Review Published in THE TIMES LITERARY SUPPLEMENT
(Leading writers cover the world of new books, ideas and performing arts)
BEGUMS, THUGS AND
The journal of Family Parkes. Edited by William Dalrymple,361 pp. Sickle Moon, Pound 9.99.
When the mercury touches 45 degrees in Delhi, it is difficult to imagine an English memsahib getting off the ship in India in the early nineteenth century and exclaiming that she was “charmed with the climate; the weather was delicious…” But then Fanny Parkes was not one to fear high temperatures – or for that matter, thugs, tigers, or typhoid. The wife of a junior official of the East India Company, Parkes refused to live in the segregated splendour of colonial British stations, away from the natives. Armed with nothing more lethal than a sketching pencil, she gave herself up to the “pleasure of vagabondising over India”.
She waded into the thick of things, sailing up and down the Ganges, traveling in palanquins through dangerous jungles, plumbing the veiled secrets of zenanas or royal harems. Parkes’s journals, selected and introduced by William Dalrymple, show clearly where her sympathies lay. She did not patronize the people she met; instead she let them envelop her, learning to play the sitar, to speak Urdu and to eat with her hands until she no longer distinguished herself from them, counting herself among “us Indians”. She also mercilessly castigated the philistine practices- like having a band play and dancing jigs on the marble terrace of the Taj Mahal – of some of her own countrymen.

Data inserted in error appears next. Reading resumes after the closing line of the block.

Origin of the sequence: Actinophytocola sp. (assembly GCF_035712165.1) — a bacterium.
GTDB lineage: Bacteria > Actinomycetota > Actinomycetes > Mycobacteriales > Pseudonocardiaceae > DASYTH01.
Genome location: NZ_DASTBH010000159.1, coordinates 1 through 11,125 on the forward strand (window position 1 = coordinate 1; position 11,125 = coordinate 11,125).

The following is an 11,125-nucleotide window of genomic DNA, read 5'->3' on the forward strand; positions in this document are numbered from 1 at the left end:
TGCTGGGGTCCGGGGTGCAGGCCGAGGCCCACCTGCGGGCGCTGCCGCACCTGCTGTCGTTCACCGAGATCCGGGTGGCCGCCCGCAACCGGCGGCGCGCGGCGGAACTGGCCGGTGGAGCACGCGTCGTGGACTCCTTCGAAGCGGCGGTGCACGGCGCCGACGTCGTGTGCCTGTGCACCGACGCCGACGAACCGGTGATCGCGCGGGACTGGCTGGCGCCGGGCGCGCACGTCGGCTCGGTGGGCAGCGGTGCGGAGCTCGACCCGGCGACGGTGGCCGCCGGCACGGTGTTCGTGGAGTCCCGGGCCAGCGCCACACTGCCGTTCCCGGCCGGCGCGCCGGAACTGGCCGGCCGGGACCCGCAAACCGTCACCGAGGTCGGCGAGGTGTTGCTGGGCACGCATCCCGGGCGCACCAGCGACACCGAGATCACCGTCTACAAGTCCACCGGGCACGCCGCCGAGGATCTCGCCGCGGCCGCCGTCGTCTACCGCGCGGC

Fanny Parkes was not only a likeable colonial; she was also the best kind of travel writer, combining her enthusiasm with critical detachment. She could talk of the death of forty- seven gram-fed sheep and lambs from smallpox and describe the fineness of grapes in the same breath. While she delicately sketched begums and fakirs and tombs, she also preserved dead scorpions, locusts and even coveted a baby crocodile. She was obsessed by the urge to travel even up the Gangotri, the source of the Ganges itself. The same obsession urged her to document all that she saw: the working of the thermantidote, the ancestor of the miniaturized Indian air cooler; the elaborate process of making ice on frosty nights and storing it carefully in deep pits for iced drinks and iced bandages; the complement of servants working in a private family- fifty- seven at a cost of pound 290 per annum. No wonder then that when Fanny Parkes finally returned to London on a cold and rainy day, she found that” everything on landing seemed so wretchedly mean.”